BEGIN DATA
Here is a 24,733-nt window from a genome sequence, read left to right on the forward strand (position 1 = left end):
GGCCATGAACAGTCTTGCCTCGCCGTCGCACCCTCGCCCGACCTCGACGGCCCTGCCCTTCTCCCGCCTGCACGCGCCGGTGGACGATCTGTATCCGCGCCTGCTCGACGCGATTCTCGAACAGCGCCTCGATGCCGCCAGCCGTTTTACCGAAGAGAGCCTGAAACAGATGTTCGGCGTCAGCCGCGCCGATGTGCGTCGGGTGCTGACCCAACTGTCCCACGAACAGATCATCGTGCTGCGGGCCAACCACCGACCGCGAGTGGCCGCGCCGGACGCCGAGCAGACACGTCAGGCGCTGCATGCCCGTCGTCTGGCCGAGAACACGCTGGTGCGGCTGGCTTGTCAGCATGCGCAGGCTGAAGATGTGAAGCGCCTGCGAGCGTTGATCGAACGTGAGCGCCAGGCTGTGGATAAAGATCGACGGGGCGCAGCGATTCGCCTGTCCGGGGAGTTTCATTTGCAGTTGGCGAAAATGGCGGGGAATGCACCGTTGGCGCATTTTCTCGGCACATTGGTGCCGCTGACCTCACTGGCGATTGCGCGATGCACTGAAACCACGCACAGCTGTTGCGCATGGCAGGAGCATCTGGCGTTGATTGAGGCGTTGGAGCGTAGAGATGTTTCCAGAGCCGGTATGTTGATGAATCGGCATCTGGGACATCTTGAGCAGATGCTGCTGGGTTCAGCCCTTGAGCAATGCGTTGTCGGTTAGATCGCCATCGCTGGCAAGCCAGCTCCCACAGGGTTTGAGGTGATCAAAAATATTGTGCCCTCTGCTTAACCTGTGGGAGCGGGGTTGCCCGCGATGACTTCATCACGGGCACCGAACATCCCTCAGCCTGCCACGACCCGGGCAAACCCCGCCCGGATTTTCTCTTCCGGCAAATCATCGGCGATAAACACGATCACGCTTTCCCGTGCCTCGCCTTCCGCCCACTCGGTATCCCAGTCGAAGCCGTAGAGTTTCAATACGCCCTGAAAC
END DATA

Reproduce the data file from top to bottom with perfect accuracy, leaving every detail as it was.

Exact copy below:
Here is a 24,733-nt window from a genome sequence, read left to right on the forward strand (position 1 = left end):
GGCCATGAACAGTCTTGCCTCGCCGTCGCACCCTCGCCCGACCTCGACGGCCCTGCCCTTCTCCCGCCTGCACGCGCCGGTGGACGATCTGTATCCGCGCCTGCTCGACGCGATTCTCGAACAGCGCCTCGATGCCGCCAGCCGTTTTACCGAAGAGAGCCTGAAACAGATGTTCGGCGTCAGCCGCGCCGATGTGCGTCGGGTGCTGACCCAACTGTCCCACGAACAGATCATCGTGCTGCGGGCCAACCACCGACCGCGAGTGGCCGCGCCGGACGCCGAGCAGACACGTCAGGCGCTGCATGCCCGTCGTCTGGCCGAGAACACGCTGGTGCGGCTGGCTTGTCAGCATGCGCAGGCTGAAGATGTGAAGCGCCTGCGAGCGTTGATCGAACGTGAGCGCCAGGCTGTGGATAAAGATCGACGGGGCGCAGCGATTCGCCTGTCCGGGGAGTTTCATTTGCAGTTGGCGAAAATGGCGGGGAATGCACCGTTGGCGCATTTTCTCGGCACATTGGTGCCGCTGACCTCACTGGCGATTGCGCGATGCACTGAAACCACGCACAGCTGTTGCGCATGGCAGGAGCATCTGGCGTTGATTGAGGCGTTGGAGCGTAGAGATGTTTCCAGAGCCGGTATGTTGATGAATCGGCATCTGGGACATCTTGAGCAGATGCTGCTGGGTTCAGCCCTTGAGCAATGCGTTGTCGGTTAGATCGCCATCGCTGGCAAGCCAGCTCCCACAGGGTTTGAGGTGATCAAAAATATTGTGCCCTCTGCTTAACCTGTGGGAGCGGGGTTGCCCGCGATGACTTCATCACGGGCACCGAACATCCCTCAGCCTGCCACGACCCGGGCAAACCCCGCCCGGATTTTCTCTTCCGGCAAATCATCGGCGATAAACACGATCACGCTTTCCCGTGCCTCGCCTTCCGCCCACTCGGTATCCCAGTCGAAGCCGTAGAGTTTCAATACGCCCTGAAAC